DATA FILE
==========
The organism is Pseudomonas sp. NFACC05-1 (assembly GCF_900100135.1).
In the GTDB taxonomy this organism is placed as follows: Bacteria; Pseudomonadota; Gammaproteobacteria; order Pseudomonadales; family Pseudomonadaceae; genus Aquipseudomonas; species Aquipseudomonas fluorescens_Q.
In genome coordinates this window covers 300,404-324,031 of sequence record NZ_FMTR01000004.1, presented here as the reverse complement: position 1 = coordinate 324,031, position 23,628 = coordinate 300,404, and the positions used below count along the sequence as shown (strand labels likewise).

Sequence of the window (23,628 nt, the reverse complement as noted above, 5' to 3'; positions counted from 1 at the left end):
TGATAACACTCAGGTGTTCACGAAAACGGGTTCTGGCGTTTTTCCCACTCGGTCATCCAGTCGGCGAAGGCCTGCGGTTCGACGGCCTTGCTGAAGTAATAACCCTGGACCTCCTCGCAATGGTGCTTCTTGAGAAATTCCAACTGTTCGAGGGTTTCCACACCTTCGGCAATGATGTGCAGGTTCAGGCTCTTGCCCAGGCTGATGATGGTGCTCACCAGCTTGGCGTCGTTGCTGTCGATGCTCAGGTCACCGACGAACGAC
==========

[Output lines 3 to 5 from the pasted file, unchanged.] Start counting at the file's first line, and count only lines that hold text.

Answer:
In genome coordinates this window covers 300,404-324,031 of sequence record NZ_FMTR01000004.1, presented here as the reverse complement: position 1 = coordinate 324,031, position 23,628 = coordinate 300,404, and the positions used below count along the sequence as shown (strand labels likewise).

Sequence of the window (23,628 nt, the reverse complement as noted above, 5' to 3'; positions counted from 1 at the left end):
TGATAACACTCAGGTGTTCACGAAAACGGGTTCTGGCGTTTTTCCCACTCGGTCATCCAGTCGGCGAAGGCCTGCGGTTCGACGGCCTTGCTGAAGTAATAACCCTGGACCTCCTCGCAATGGTGCTTCTTGAGAAATTCCAACTGTTCGAGGGTTTCCACACCTTCGGCAATGATGTGCAGGTTCAGGCTCTTGCCCAGGCTGATGATGGTGCTCACCAGCTTGGCGTCGTTGCTGTCGATGCTCAGGTCACCGACGAACGAC